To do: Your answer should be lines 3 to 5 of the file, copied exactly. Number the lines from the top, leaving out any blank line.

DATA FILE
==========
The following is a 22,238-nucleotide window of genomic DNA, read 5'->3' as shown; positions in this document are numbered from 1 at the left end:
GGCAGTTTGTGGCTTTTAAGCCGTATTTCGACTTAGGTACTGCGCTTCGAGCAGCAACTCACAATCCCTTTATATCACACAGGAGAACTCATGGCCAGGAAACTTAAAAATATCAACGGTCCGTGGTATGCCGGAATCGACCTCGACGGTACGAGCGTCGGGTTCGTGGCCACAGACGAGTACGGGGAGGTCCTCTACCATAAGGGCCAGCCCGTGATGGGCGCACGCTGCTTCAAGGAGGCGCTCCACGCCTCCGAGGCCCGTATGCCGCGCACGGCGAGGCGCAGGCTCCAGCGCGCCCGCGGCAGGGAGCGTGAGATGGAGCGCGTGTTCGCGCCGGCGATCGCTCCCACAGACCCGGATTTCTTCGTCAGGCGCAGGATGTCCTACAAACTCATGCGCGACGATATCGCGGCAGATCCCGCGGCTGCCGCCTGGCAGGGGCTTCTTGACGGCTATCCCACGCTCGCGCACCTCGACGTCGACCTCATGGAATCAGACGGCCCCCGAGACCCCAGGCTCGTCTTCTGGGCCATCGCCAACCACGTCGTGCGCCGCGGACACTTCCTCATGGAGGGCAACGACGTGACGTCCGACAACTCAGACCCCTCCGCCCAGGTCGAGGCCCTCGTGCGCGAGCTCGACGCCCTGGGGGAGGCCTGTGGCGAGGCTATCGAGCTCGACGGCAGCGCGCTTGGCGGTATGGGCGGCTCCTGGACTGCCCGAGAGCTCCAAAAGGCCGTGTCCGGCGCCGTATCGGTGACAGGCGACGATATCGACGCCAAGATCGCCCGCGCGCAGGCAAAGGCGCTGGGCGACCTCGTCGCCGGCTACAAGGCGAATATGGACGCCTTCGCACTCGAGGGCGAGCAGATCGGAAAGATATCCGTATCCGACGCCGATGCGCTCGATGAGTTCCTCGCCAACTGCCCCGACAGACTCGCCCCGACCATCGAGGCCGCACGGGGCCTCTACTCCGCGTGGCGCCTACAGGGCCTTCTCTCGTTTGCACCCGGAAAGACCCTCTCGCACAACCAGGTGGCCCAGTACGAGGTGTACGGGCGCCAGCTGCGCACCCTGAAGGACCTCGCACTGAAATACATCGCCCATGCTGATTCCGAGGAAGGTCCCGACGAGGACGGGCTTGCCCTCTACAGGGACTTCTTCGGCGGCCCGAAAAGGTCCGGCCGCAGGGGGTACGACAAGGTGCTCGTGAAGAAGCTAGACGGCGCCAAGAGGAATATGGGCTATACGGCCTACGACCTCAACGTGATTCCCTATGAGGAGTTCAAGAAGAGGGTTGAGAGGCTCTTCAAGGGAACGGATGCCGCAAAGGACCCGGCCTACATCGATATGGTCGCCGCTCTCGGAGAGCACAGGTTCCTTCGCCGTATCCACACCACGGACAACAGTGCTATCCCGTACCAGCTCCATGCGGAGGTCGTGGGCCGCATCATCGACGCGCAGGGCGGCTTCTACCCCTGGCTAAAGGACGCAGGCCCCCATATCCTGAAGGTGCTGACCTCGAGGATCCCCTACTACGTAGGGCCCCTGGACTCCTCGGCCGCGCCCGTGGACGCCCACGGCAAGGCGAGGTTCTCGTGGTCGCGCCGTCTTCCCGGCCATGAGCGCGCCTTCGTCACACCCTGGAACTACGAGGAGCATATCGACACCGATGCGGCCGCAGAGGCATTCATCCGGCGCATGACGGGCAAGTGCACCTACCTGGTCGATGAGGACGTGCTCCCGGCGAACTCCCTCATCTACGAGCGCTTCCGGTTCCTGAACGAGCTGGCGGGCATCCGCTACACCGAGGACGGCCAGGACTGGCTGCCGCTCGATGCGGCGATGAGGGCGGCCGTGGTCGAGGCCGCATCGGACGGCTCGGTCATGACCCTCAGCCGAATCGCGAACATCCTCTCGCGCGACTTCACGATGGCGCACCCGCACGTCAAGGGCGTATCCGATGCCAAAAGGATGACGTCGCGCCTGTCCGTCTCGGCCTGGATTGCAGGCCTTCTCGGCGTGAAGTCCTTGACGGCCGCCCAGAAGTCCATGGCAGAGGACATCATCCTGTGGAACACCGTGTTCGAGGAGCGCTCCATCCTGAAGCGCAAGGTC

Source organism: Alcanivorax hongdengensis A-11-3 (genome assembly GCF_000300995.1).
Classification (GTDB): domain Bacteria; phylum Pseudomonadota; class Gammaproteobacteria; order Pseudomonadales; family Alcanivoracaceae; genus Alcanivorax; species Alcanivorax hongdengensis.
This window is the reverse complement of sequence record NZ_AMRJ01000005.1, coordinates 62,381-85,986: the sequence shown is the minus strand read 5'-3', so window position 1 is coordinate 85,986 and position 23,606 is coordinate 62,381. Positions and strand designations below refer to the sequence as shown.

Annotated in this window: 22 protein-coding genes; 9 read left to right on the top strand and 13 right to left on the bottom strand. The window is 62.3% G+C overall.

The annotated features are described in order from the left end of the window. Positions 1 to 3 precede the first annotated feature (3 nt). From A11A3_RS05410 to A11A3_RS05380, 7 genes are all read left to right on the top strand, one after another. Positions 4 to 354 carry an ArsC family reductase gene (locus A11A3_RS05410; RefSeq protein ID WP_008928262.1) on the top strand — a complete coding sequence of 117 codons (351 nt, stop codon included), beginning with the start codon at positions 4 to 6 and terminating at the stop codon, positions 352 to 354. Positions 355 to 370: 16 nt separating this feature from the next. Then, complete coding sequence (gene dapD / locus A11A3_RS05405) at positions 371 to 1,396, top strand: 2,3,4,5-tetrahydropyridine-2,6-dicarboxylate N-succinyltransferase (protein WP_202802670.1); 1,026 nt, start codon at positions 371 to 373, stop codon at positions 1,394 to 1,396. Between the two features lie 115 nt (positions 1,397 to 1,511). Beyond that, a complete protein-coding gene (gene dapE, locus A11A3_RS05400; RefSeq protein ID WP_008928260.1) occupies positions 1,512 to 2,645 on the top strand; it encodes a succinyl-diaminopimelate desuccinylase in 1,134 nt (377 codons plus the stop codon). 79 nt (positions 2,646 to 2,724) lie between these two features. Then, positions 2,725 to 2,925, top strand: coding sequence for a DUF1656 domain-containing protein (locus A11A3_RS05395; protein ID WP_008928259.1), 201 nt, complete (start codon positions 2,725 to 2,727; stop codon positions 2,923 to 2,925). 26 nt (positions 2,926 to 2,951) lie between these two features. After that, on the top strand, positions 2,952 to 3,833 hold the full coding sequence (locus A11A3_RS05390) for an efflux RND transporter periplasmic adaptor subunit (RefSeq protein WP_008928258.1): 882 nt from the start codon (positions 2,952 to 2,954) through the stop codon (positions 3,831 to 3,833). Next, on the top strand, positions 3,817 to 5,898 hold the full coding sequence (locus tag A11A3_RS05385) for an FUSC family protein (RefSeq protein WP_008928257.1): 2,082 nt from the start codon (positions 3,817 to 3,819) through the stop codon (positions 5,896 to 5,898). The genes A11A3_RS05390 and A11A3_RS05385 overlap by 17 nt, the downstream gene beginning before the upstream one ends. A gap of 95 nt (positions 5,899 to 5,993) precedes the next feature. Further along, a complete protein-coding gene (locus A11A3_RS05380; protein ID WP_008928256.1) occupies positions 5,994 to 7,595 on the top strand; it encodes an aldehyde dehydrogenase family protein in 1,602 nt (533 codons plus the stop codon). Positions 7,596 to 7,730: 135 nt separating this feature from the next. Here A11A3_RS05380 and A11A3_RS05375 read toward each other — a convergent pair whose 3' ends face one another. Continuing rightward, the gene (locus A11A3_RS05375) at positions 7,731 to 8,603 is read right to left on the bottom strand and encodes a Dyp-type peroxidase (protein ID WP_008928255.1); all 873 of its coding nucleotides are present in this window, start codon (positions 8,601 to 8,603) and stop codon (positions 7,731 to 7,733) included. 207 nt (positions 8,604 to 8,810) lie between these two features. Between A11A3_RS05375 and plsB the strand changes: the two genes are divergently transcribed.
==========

Source organism: Alcanivorax hongdengensis A-11-3 (genome assembly GCF_000300995.1).
Classification (GTDB): domain Bacteria; phylum Pseudomonadota; class Gammaproteobacteria; order Pseudomonadales; family Alcanivoracaceae; genus Alcanivorax; species Alcanivorax hongdengensis.
This window is the reverse complement of sequence record NZ_AMRJ01000005.1, coordinates 62,381-85,986: the sequence shown is the minus strand read 5'-3', so window position 1 is coordinate 85,986 and position 23,606 is coordinate 62,381. Positions and strand designations below refer to the sequence as shown.